Jeanny Morris had a 1-year-old baby and a resume of dead-end retail jobs when she enrolled in the Marinello Schools of Beauty cosmetology program in 2012. She used her welfare benefits to pay for transportation to and from school where, she says, staff pressured her to take out student loans to pay for supplies they had previously promised to provide, such as books, drapes and combs.
Classes intended to prepare students to pass the state’s licensing exam were chaotic, Morris said, neglecting basic skills such as giving perms. Teachers often left students alone to watch YouTube videos. Fights broke out in the parking lot.
“It was like [the movie] Dangerous Minds, minus the good teacher,” the El Dorado Hills resident said.
Morris graduated from the 10-month program with more than $22,000 in student debt, but today is unemployed, saying she’s been unable to find work that pays more than minimum wage.
“I made more money without my cosmetology license than I do with it,” she said.
A federal regulation called the gainful employment rule aims to protect students like Morris from incurring large debts for career education that doesn’t pay off. But with the Trump administration vowing to repeal the Obama-era rule, California could soon put in place its own law requiring vocational programs to demonstrate that they can place students in jobs that pay well enough to cover their loans.
Representatives of for-profit colleges, which would likely be most impacted by the first-of-its-kind legislation, decry it as impractical and say it would punish schools for results that are beyond their control. They’re fighting it and a related proposal to bar private colleges from deriving more than 85 percent of their tuition revenue from government financial aid programs. Both bills passed in the Assembly’s higher education committee Tuesday.
“Gainful employment has been a failure,” said Robert Johnson, executive director of the California Association of Private Postsecondary Schools. “It assumes everyone goes to work 40 hours a week, they don’t get into a car crash, they don’t go to jail. That’s crazy to put that [responsibility] back on the school.”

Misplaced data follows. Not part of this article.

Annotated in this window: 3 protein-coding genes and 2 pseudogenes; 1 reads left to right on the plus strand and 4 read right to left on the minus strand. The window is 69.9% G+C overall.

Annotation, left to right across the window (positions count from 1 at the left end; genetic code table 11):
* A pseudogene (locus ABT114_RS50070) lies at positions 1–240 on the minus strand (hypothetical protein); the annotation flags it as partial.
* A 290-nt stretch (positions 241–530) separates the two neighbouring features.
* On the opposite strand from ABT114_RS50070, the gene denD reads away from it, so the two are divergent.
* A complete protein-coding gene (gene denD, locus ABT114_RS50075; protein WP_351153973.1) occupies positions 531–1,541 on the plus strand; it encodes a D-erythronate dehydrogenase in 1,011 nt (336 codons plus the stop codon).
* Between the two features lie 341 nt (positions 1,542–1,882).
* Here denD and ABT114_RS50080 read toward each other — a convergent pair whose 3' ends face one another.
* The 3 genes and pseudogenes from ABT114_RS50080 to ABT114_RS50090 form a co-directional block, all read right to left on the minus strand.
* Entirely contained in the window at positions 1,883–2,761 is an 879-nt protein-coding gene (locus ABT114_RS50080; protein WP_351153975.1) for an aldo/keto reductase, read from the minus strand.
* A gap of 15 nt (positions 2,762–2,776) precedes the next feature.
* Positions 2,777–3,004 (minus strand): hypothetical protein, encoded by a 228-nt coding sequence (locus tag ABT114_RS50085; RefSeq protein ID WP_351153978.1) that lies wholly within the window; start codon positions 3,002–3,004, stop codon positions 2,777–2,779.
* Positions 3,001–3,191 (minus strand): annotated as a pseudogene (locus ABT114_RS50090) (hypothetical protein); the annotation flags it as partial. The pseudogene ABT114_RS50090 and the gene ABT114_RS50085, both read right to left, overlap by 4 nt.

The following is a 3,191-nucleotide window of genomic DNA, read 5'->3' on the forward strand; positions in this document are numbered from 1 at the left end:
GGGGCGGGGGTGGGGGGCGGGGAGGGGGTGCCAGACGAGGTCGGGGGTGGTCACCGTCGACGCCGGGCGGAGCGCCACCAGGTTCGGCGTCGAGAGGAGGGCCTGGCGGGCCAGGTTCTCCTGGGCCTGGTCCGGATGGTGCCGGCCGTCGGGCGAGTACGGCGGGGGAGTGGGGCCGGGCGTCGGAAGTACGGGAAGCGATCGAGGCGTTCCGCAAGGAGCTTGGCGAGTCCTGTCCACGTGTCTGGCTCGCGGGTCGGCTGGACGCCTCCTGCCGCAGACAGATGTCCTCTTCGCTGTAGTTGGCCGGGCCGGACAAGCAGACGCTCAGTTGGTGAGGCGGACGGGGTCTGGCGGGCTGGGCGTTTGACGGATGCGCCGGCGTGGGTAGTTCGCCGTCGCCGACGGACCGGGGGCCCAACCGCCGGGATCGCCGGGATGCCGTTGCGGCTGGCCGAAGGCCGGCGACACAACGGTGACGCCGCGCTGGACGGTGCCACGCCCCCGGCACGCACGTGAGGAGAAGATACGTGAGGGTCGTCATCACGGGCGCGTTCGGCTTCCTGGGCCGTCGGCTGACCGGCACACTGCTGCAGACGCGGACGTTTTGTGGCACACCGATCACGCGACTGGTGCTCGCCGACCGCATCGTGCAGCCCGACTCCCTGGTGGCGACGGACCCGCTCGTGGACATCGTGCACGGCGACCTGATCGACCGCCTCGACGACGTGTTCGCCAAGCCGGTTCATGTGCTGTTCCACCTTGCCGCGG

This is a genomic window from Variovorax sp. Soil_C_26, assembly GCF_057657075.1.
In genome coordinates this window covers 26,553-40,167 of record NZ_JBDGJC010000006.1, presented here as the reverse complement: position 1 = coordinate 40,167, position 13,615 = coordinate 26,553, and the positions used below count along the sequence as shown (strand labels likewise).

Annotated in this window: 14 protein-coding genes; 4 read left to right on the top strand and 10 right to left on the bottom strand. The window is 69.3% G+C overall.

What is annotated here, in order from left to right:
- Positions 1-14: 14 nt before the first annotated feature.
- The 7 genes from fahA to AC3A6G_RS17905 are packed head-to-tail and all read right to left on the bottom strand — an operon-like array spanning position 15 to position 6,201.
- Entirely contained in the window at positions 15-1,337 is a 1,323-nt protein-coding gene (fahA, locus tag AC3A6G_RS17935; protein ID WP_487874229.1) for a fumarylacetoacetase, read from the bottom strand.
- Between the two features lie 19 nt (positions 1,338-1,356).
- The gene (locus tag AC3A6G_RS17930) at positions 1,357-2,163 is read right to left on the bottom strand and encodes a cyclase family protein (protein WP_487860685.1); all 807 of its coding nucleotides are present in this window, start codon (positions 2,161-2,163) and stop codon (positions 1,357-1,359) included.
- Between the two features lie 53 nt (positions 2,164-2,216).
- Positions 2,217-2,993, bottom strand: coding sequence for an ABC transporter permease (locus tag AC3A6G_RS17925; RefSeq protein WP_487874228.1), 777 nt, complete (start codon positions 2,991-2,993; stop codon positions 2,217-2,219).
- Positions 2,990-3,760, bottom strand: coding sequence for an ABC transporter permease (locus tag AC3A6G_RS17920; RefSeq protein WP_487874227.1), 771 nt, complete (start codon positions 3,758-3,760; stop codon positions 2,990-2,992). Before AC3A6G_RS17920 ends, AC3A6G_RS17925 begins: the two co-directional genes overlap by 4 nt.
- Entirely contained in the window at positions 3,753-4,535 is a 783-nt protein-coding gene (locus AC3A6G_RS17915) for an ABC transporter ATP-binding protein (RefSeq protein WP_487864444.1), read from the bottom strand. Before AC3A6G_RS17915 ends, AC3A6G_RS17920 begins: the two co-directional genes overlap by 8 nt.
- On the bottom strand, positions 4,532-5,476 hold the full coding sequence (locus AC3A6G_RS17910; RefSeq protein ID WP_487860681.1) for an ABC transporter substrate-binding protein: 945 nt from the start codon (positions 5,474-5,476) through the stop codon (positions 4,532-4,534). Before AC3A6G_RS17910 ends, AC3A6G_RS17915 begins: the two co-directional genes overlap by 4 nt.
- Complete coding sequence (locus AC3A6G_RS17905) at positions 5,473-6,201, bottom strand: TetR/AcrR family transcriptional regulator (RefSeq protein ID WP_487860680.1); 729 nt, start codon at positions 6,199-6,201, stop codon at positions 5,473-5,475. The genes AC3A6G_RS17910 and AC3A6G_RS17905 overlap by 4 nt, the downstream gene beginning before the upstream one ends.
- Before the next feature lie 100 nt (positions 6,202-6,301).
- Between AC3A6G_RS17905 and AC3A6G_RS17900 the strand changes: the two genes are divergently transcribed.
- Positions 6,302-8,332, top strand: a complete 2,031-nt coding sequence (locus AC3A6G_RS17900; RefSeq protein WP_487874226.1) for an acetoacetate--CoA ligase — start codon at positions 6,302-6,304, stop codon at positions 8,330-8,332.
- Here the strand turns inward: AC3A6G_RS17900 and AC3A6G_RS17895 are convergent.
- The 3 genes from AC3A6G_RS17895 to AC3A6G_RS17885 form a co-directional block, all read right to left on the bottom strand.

Consumer advocates, however, see the proposals as necessary restraints on a for-profit career training industry that relies heavily on public money but has been plagued by poor outcomes and, in some cases, outright fraud. Students at for-profit colleges, which often focus on vocational training, are nearly four times as likely to default on a student loan as their counterparts at community colleges, a Brookings Institution analysis of Department of Education data found.
Under the gainful employment rule proposed by Assemblyman David Chiu, career education programs in which graduates spend more than 8 percent of their total earnings on student loans would not be able to increase the number of new California residents they enroll from year to year. If average student loan payments exceed 12 percent of graduates’ incomes, the program would be banned from enrolling Californians at all.
The standards mirror those set by the Obama administration in 2014, when it threatened to withhold federal financial aid dollars from poor-performing programs. Education Secretary Betsy DeVos has said she plans to scrap the rule and has stopped publishing schools’ debt-to-earnings data.
“The Trump administration has fueled the growth of predatory schools and abandoned safeguards,” said Chiu, a San Francisco Democrat. “We have to protect our students by whatever means we can.”
While it’s unclear how many schools would be affected by Chiu’s bill, at least 266 California programs failed to pass the federal debt-to-earnings test in 2015, the last year for which data were released. All but four of the programs were at for-profit schools.
At Marinello’s Moreno Valley campus, cosmetology graduates were earning an average of just under $11,000 per year and paying more than $1,300 of that in student loans. The school’s 56 campuses shut down in 2016 after federal regulators cut them off from receiving financial aid, finding the school had mismanaged the funds.
The list of failing and near-failing programs also included criminal justice and medical assistant programs at Brightwood College, which abruptly closed its doors last year, displacing thousands of students nationwide. Argosy University, which shuttered last month amid revelations that it had withheld millions in students’ financial aid refunds to pay its expenses, had 24 programs on the list.
The presence of scandal-plagued schools on the list shows that gainful employment data is an early indicator for programs that may be at risk of imploding, said Debbie Cochrane, vice president of The Institute for College Access and Success, a bill sponsor.